This January, the world witnessed one of the worst tragedies in modern times. A 7.0 earthquake rocked the already struggling nation of Haiti and caused incredible amounts of death and destruction on a level not many had seen before, including myself. Before the earthquake, Haiti had its fair share of issues, ranging from infrastructure to the economy. And it is even worse off now, with a death toll of at least two hundred thousand and over a million homeless, not to mention the near destruction of the UN mission efforts and parts of the government. With such a grim outcome, it doesn’t seem like anything positive could come from this. However, in the aftermath of this terrible tragedy, Haiti has a unique opportunity to rebuild.
Haiti not only has an opportunity to rebuild their capital city, but they have the chance to restructure their country in a sustainably: economically, socially, and environmentally. Hundreds of conventional international aid groups have already made their way to the country; however, there are groups such as Global Green who are looking to help rebuild the country in a truly sustainable way. Global Green USA has been instrumental in the reconstruction of New Orleans in the wake of Hurricane Katrina. Recently, Treehugger published an interview with Global Green’s CEO and President, Matt Petersen. Global Green has been constantly in contact with all parties including the Haitian government, local businesses, and several NGOs. The interview is a very insightful look at the struggles and opportunities Haiti will face in the coming years including some issues seen in Iraq and New Orleans, such as corporate leaps of power and some long-term investments like job creation. Global Green is looking to end these challenges as well as many others and begin assisting a sustainable future for Haiti.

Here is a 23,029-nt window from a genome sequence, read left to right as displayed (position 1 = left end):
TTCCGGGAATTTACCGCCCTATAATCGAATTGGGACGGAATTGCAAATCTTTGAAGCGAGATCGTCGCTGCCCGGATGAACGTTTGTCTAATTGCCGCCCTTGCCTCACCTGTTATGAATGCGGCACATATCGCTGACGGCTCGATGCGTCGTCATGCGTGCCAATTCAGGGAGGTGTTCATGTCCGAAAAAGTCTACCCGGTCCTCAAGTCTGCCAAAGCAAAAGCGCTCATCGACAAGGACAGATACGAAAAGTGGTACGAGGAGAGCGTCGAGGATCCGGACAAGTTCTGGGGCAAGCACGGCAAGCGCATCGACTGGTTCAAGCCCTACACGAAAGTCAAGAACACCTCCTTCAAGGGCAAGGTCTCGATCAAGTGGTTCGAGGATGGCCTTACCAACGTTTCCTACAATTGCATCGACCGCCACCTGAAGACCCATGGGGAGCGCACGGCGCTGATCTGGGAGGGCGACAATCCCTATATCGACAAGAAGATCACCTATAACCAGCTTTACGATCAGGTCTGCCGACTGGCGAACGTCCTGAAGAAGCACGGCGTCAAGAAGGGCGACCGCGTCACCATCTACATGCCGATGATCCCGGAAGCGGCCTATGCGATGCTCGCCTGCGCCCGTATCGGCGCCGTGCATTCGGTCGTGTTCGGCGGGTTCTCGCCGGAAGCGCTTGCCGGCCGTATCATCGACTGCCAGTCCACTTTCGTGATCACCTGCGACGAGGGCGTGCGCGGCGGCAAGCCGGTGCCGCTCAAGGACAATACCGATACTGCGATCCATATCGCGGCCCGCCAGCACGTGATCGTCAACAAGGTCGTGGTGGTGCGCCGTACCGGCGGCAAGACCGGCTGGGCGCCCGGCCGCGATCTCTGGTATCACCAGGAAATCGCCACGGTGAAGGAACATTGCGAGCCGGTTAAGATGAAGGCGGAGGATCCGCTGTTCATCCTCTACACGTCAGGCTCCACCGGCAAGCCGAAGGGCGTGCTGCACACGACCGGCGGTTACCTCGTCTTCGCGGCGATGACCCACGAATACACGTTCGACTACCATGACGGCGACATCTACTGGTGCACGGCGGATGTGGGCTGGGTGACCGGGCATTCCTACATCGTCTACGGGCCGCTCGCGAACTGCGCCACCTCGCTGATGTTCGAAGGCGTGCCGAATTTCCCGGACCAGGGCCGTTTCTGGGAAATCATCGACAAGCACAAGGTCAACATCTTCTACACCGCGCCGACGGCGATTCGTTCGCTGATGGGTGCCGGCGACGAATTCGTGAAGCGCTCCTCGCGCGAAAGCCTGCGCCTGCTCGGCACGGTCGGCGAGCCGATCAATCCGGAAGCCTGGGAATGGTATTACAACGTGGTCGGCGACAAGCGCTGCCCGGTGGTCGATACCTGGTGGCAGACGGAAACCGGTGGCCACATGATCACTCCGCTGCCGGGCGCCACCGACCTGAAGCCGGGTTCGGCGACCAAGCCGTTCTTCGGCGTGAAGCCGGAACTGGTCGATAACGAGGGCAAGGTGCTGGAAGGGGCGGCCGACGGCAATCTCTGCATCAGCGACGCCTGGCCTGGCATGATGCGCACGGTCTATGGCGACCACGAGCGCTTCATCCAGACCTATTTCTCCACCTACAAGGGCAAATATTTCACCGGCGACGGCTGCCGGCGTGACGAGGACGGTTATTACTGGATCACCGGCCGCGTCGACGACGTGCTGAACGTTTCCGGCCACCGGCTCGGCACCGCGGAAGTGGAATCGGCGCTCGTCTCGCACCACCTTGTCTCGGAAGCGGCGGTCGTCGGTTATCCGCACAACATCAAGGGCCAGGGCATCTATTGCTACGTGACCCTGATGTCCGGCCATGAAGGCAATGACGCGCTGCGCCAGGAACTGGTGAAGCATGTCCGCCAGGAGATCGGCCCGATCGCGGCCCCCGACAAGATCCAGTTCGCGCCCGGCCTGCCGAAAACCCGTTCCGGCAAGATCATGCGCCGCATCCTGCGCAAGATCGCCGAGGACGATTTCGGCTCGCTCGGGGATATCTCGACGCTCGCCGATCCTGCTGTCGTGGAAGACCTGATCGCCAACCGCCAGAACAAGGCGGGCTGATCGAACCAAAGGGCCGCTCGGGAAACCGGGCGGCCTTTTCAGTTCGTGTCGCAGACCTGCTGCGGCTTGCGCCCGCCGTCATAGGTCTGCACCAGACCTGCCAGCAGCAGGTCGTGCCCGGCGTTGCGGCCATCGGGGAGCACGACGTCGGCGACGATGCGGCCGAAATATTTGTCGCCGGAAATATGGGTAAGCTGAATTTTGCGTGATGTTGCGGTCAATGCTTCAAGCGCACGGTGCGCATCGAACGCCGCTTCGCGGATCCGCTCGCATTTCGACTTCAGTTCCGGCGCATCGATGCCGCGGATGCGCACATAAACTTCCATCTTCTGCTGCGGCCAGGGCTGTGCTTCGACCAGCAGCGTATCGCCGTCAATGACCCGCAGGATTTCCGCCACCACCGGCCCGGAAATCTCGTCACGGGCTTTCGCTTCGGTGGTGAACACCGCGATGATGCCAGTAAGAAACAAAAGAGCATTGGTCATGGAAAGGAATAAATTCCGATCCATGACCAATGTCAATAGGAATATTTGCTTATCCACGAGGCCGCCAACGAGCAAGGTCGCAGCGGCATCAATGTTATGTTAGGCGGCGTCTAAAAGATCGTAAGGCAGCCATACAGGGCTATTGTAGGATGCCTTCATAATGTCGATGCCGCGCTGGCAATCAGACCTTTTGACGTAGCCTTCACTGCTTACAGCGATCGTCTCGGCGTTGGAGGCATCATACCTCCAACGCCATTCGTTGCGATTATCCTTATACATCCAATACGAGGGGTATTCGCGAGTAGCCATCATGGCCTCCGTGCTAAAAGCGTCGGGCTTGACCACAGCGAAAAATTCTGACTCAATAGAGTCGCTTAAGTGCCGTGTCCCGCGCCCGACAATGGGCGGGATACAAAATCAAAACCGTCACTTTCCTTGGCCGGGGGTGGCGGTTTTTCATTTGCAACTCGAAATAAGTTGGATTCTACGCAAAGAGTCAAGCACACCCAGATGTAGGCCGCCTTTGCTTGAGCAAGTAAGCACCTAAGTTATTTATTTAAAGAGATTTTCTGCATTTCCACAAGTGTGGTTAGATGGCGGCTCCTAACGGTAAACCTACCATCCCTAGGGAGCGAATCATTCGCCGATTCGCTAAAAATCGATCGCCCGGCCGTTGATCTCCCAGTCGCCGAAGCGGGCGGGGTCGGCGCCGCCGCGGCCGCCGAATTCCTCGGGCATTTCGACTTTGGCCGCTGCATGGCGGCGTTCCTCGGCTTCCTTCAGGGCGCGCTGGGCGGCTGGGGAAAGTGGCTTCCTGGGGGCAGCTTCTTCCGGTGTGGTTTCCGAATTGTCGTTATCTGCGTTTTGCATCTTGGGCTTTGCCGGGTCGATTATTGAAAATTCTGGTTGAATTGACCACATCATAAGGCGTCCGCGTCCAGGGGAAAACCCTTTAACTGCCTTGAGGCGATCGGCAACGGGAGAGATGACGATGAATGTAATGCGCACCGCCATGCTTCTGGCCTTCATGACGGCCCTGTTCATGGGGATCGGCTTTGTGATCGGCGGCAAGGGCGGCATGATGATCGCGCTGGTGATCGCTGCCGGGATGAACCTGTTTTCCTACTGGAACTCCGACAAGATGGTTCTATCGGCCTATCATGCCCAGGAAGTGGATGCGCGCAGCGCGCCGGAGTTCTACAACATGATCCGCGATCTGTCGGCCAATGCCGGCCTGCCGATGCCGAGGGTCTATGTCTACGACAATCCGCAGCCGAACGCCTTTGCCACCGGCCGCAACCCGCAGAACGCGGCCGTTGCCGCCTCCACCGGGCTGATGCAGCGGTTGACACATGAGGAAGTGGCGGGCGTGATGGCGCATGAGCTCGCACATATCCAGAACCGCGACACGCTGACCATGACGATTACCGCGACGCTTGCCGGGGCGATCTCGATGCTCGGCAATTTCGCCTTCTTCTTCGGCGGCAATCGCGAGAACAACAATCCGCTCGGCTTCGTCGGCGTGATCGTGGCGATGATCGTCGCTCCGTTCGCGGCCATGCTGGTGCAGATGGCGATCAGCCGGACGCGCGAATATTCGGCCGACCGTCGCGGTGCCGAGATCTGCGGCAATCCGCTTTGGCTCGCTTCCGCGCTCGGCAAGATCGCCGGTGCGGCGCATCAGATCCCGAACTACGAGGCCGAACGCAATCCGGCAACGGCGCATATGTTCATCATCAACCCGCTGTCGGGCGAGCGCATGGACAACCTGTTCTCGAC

So, is it possible for Haiti to emerge out of the destruction with a new lease on sustainablity? As Matt Peterson mentions in the interview, there are many challenges; however, there is hope. One can take a look at rebuilding New Orleans as an example. On a recent visit to the city, it still looked as if much of the 9th Ward and parts of downtown had yet to be rebuilt. But upon researching as I returned home, it became clear that there is a movement to sustaibably rebuild the city, with organizations such as Global Green or Rebuild Green. Perhaps it is too early to tell whether Haiti can be rebuilt completely sustainable, but with organizations such as Global Green on their side, they do have a good chance. In his interview, Peterson mentioned their main focus was “four fold:”
1. To inform the codes and system for enforcing codes for rebuilding.
2. Identifying school(s) and partner groups to help ensure disaster-resistant, energy efficient/sufficient, and healthy construction.
3. Identifying partners to do the same with homes (we’re talking to Habitat about this).
4. Working with others to identify and support re-forestation, ideally via a network that supports women to lead the charge and supports job creation
Even with the massive challenges this country and the organizations involved in its reconstruction face, there is hope for a new Haiti. A Haiti that is self-sustaining in every sense of the word. If this can truly be accomplished it will be the only silver lining to one of the most destructive events of this century. And although we look to the future for hope, let us not forget the thousands that lost their lives.